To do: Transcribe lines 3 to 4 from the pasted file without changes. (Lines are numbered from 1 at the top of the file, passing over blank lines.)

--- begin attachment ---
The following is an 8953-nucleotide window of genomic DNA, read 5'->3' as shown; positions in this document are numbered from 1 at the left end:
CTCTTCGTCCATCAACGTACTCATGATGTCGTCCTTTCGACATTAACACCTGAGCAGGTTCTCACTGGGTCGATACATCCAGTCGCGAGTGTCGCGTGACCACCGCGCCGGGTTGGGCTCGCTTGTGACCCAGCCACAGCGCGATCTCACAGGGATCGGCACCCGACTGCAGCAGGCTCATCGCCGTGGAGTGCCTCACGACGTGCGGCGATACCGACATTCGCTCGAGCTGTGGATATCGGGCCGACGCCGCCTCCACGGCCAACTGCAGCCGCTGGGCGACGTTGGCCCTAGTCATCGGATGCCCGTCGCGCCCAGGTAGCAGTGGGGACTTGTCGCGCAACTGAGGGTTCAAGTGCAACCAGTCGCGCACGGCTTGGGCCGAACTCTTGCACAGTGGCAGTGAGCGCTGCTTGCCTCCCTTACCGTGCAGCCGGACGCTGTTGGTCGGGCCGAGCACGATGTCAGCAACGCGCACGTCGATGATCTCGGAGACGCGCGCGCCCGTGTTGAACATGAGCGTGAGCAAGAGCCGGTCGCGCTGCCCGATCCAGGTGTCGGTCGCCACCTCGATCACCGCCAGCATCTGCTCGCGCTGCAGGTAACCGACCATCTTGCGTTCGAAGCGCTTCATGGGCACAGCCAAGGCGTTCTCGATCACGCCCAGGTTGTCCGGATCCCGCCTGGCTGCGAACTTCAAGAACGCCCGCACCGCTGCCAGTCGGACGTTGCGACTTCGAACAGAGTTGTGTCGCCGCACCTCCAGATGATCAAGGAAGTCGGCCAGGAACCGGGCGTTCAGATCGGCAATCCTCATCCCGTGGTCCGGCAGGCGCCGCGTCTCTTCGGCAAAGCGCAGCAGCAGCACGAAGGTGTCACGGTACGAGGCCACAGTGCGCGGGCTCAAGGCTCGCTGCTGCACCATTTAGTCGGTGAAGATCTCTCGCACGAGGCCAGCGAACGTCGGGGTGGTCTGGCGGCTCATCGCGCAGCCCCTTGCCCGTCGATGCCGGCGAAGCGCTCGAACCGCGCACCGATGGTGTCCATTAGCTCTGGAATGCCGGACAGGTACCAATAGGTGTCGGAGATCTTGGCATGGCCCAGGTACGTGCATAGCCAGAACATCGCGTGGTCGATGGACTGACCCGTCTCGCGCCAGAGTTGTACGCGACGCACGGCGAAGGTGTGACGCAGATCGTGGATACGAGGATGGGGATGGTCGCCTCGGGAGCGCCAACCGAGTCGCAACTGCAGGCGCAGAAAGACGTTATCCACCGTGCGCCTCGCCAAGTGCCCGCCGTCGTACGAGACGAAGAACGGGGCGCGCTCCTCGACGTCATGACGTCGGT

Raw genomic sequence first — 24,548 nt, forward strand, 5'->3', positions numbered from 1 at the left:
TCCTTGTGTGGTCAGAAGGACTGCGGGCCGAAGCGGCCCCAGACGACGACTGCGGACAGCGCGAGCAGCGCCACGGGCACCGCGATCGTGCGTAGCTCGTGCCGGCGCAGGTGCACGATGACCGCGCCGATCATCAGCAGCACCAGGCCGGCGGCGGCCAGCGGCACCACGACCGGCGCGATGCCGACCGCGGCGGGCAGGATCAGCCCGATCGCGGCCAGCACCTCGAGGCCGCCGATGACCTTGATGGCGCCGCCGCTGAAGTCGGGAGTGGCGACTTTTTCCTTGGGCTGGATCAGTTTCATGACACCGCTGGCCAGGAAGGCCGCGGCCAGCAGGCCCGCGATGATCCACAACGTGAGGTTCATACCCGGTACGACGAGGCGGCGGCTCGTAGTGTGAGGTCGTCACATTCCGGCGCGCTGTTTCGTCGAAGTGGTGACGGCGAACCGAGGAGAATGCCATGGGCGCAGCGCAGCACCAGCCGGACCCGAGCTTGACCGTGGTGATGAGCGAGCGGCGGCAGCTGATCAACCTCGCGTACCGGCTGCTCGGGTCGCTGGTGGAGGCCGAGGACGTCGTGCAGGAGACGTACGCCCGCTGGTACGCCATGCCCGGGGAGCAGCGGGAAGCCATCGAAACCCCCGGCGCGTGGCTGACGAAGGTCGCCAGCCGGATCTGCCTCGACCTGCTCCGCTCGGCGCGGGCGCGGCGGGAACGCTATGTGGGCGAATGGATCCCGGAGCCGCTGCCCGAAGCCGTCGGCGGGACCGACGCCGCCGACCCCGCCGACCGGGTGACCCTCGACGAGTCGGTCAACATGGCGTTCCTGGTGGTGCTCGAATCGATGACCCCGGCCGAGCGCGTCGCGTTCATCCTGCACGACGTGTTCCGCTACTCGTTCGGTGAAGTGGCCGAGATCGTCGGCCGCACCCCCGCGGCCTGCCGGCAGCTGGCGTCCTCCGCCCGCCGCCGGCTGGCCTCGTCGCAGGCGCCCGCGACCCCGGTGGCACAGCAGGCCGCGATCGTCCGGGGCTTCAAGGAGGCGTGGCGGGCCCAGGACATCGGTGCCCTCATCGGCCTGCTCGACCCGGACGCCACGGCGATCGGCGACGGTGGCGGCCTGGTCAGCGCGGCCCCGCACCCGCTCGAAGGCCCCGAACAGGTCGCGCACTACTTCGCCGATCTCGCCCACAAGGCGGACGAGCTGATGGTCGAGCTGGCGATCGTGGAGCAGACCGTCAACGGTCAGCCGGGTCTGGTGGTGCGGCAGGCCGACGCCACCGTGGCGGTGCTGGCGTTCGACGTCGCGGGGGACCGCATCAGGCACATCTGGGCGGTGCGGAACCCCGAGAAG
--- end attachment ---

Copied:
Raw genomic sequence first — 24,548 nt, forward strand, 5'->3', positions numbered from 1 at the left:
TCCTTGTGTGGTCAGAAGGACTGCGGGCCGAAGCGGCCCCAGACGACGACTGCGGACAGCGCGAGCAGCGCCACGGGCACCGCGATCGTGCGTAGCTCGTGCCGGCGCAGGTGCACGATGACCGCGCCGATCATCAGCAGCACCAGGCCGGCGGCGGCCAGCGGCACCACGACCGGCGCGATGCCGACCGCGGCGGGCAGGATCAGCCCGATCGCGGCCAGCACCTCGAGGCCGCCGATGACCTTGATGGCGCCGCCGCTGAAGTCGGGAGTGGCGACTTTTTCCTTGGGCTGGATCAGTTTCATGACACCGCTGGCCAGGAAGGCCGCGGCCAGCAGGCCCGCGATGATCCACAACGTGAGGTTCATACCCGGTACGACGAGGCGGCGGCTCGTAGTGTGAGGTCGTCACATTCCGGCGCGCTGTTTCGTCGAAGTGGTGACGGCGAACCGAGGAGAATGCCATGGGCGCAGCGCAGCACCAGCCGGACCCGAGCTTGACCGTGGTGATGAGCGAGCGGCGGCAGCTGATCAACCTCGCGTACCGGCTGCTCGGGTCGCTGGTGGAGGCCGAGGACGTCGTGCAGGAGACGTACGCCCGCTGGTACGCCATGCCCGGGGAGCAGCGGGAAGCCATCGAAACCCCCGGCGCGTGGCTGACGAAGGTCGCCAGCCGGATCTGCCTCGACCTGCTCCGCTCGGCGCGGGCGCGGCGGGAACGCTATGTGGGCGAATGGATCCCGGAGCCGCTGCCCGAAGCCGTCGGCGGGACCGACGCCGCCGACCCCGCCGACCGGGTGACCCTCGACGAGTCGGTCAACATGGCGTTCCTGGTGGTGCTCGAATCGATGACCCCGGCCGAGCGCGTCGCGTTCATCCTGCACGACGTGTTCCGCTACTCGTTCGGTGAAGTGGCCGAGATCGTCGGCCGCACCCCCGCGGCCTGCCGGCAGCTGGCGTCCTCCGCCCGCCGCCGGCTGGCCTCGTCGCAGGCGCCCGCGACCCCGGTGGCACAGCAGGCCGCGATCGTCCGGGGCTTCAAGGAGGCGTGGCGGGCCCAGGACATCGGTGCCCTCATCGGCCTGCTCGACCCGGACGCCACGGCGATCGGCGACGGTGGCGGCCTGGTCAGCGCGGCCCCGCACCCGCTCGAAGGCCCCGAACAGGTCGCGCACTACTTCGCCGATCTCGCCCACAAGGCGGACGAGCTGATGGTCGAGCTGGCGATCGTGGAGCAGACCGTCAACGGTCAGCCGGGTCTGGTGGTGCGGCAGGCCGACGCCACCGTGGCGGTGCTGGCGTTCGACGTCGCGGGGGACCGCATCAGGCACATCTGGGCGGTGCGGAACCCCGAGAAG